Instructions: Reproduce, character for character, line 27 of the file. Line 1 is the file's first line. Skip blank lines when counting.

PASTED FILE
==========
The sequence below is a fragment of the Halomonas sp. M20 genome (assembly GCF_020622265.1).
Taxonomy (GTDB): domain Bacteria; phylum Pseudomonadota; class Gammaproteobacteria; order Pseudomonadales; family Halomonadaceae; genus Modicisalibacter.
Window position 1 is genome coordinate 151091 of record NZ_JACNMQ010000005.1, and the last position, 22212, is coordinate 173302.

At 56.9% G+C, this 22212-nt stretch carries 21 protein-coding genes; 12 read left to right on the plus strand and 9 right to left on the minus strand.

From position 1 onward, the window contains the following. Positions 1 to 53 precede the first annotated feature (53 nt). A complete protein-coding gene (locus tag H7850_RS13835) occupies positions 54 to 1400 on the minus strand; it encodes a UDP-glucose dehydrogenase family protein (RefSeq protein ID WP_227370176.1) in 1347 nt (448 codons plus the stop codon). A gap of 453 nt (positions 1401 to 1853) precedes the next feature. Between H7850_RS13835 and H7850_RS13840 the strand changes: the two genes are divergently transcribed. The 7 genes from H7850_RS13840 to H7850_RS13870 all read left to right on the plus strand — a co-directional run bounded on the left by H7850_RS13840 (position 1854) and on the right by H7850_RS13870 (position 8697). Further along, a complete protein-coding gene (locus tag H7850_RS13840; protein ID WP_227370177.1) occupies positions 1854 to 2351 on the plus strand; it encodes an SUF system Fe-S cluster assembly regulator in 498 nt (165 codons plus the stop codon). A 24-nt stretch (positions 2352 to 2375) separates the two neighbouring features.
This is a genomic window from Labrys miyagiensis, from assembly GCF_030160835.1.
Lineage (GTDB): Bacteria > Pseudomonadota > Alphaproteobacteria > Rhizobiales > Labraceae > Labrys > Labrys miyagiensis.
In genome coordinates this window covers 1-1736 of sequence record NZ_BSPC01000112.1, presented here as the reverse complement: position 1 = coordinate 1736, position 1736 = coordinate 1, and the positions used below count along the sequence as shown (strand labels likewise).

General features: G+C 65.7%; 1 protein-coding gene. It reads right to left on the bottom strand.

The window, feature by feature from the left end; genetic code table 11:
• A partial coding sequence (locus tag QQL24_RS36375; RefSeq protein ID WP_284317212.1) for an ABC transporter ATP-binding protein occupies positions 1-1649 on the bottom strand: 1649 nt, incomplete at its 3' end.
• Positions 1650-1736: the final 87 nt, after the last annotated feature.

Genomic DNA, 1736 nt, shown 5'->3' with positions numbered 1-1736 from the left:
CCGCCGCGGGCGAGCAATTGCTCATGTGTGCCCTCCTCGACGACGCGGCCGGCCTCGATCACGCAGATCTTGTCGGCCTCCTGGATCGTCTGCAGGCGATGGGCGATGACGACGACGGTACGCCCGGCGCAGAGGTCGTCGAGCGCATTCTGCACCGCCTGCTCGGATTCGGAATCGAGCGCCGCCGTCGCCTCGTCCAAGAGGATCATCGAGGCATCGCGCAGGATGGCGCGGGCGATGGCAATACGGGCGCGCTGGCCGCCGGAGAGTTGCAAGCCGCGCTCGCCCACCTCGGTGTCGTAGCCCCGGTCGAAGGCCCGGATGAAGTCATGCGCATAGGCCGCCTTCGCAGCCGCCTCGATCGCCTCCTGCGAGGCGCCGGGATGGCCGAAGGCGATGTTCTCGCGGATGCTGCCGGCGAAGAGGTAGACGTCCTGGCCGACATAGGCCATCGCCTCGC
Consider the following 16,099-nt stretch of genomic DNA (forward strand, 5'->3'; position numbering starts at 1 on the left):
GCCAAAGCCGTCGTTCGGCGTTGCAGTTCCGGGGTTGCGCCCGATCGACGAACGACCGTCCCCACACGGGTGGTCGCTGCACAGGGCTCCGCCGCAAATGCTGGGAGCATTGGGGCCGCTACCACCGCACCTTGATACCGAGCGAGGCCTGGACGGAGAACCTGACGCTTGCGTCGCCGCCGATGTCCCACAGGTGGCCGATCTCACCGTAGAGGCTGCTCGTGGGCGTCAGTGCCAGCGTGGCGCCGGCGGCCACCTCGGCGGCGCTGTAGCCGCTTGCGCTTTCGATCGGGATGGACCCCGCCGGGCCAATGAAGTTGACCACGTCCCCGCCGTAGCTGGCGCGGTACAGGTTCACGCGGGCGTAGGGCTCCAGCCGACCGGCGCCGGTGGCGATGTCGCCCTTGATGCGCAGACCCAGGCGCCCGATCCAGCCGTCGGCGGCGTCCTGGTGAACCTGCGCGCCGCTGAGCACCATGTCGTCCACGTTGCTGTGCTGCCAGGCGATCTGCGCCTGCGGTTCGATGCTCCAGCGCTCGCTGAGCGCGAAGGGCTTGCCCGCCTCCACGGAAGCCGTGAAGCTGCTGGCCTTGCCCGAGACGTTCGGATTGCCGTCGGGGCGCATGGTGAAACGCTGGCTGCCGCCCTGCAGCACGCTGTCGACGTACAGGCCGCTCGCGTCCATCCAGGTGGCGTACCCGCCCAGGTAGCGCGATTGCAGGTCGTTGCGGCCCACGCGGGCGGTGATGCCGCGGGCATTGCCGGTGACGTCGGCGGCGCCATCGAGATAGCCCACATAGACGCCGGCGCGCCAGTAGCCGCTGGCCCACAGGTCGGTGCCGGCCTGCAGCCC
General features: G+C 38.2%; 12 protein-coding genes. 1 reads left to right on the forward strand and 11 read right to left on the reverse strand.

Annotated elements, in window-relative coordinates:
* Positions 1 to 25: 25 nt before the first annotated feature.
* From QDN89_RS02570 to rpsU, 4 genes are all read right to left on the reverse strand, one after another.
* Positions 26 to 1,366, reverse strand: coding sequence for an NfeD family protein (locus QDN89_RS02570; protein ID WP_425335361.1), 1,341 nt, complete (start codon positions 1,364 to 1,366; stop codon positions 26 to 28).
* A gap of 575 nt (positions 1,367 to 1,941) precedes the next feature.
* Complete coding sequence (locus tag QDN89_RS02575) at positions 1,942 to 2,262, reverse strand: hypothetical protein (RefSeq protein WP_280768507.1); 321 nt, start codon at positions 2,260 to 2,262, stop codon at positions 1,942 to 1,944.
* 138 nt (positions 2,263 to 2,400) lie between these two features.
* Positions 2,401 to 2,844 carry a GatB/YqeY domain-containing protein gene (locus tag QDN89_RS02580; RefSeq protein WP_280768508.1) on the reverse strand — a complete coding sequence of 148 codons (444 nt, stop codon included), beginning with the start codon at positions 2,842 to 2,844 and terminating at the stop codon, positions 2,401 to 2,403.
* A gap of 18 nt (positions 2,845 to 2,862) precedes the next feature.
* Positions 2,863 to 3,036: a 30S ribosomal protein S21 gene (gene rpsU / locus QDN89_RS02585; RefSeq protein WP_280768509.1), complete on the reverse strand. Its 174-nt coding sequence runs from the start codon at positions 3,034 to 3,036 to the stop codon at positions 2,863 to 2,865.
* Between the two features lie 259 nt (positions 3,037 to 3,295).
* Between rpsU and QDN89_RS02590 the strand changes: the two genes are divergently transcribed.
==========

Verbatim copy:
* Positions 2,863 to 3,036: a 30S ribosomal protein S21 gene (gene rpsU / locus QDN89_RS02585; RefSeq protein WP_280768509.1), complete on the reverse strand. Its 174-nt coding sequence runs from the start codon at positions 3,034 to 3,036 to the stop codon at positions 2,863 to 2,865.